Brand Like Beyonce

Get our Storytelling Newsletter

All Beyonce fans can parse that tweet.

Beyonce’s favourite number is 4 (she married husband Jay-Z on April 4, both were born on a 4th, and they even named their daughter Blue Ivy — IV). Beyonce is one of two generational talents working in pop music today (the other is Adele). She is also one of the most carefully branded of today’s artists. Beyonce is also omnipresent: she commands massive online attention. When her iTunes page was briefly down, rumours spread through the internet of an upcoming surprise album release.

Yet her brand has developed a Mona Lisa smile. She does not converse: she grants very few interviews, barely tweets (although she has millions of followers) and she rarely issues public statements. Although it would be hard for another brand to develop the same kind of silent dominance, there are a few takeaways.

Image Is Everything

2009 MTV Video Music Awards - Show

Beyonce doesn’t talk very much, but she tells a killer visual story. Her Instagram feed recaps performances, promotional appearances and other career-related work, but the shots manage to foster intimacy by adopting a behind-the-scenes aesthetic. Dotted through the feed are photos of family and friends. It is aspirational, but accessible, as though you too went to Capri for vacation last summer.

Her website is Tumblr-inspired, with minimal text and lots of large photos featuring her work, family and life. There are music, tour dates and merchandise prominently featured, but so is a photo of a friend giving her daughter a piggyback ride (even if said friend is Chris Martin from Coldplay). Captioning is rare and terse: it’s about the image.

The Brand of Perfection

One of the most revealing moments in Beyonce’s branding was when Buzzfeed posted a glowing review of her 2013 Superbowl performance. Beyonce had her publicist call Buzzfeed in an attempt to get the photos removed from the site. Although she was widely mocked online, her response cast into sharp relief how carefully she curates her visual storytelling.


Beyonce’s website reflects a kind of gum-snapping coolness, where yes, there’s her new athleisure collaboration with Topshop but really, it’s about her, and her intimate relationship with her fans. It’s as carefully constructed as any other artist’s website, but you’re not meant to notice that. You’re meant to forget that there is probably not a musician working today who is as obsessed with image as Beyonce. (and how that image has changed, since the days of Destiny’s Child!) Back when she gave interviews, she told GQ that she employs a “visual director” who has shot almost sixteen hours of footage a day since 2005. She keeps the tape, along with photos and audio recordings, in a rigorously organized climate-controlled archive in New York City. You may wonder if this is why she rarely gives interviews anymore — they threaten to deconstruct her image.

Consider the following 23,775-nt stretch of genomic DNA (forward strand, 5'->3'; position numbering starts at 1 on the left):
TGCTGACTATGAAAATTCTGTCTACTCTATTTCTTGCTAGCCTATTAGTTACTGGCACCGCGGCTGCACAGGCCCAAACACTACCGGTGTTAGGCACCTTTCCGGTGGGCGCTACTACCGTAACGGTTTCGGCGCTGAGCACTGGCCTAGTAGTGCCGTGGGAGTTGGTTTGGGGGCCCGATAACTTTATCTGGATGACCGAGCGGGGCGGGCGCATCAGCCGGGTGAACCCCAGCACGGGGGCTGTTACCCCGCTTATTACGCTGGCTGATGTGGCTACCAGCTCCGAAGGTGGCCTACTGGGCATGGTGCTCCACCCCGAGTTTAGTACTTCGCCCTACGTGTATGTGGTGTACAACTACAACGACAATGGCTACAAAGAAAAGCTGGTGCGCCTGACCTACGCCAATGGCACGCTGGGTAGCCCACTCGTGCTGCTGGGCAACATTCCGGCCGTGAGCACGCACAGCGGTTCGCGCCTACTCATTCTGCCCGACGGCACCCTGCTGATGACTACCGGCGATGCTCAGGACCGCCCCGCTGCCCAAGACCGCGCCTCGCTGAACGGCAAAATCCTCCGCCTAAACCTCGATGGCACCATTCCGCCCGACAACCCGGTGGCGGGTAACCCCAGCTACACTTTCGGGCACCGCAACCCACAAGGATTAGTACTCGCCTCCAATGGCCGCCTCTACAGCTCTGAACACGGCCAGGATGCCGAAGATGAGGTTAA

Beyonce can summarize her brand in one word: perfection. She’s very open about the hard work she has performed since childhood to become a pop superstar. Witness the Ivy Park commercial reminiscing about early morning fitness training and dream-chasing:

But there is a problem with perfect. Contemporary brands cannot be simply broadcasting a story. Social media invites response. The brands most able to thrive in a world immersed  in social media must cultivate an audience. They must invite others into their story. It would be toxic to a pop star to be seen as cold or standoffish. Beyonce risks alienating fans unless she can offer a brand story that is intimate and inclusive and — that holy grail — authentic. She does this through the intimacy of her web presence, but also through her music.

From Single Ladies to Formation

Beyonce, like most pop artists, sings a lot about love and romantic relationships. This, paired with compelling visuals, composed the bulk of her early work.

That changed with the release of her 2013 self-titled album. Whether overlaying a TEDx sample from Chimamanda Ngozi Adichie on a trap beat or opening with Katy Perry reject “Pretty Hurts,” Beyonce pushed aggressively towards articulating a new brand story of empowerment. It was a crucial evolution of her brand and of her relationship with her audience. She leavened that aggressive pursuit of perfection with a vulnerability that made her simultaneously compelling and lovable.

Take notes from one of the biggest superstars in the world: imperfection makes you unforgettable.

However, like the intimacy of her web presence, this vulnerability is carefully constructed. That’s not the same as inauthentic, but it is allowed to stay in the frame because she chooses to: she is aware of how the presentation of vulnerability can empower her brand and deepen her relationship with her consumers. Many brands are afraid to demonstrate vulnerability, intimacy and openness because they are worried that imperfection will weaken them. Take notes from one of the biggest superstars in the world: it actually makes you unforgettable.



Read how to Brand Like Adele, here.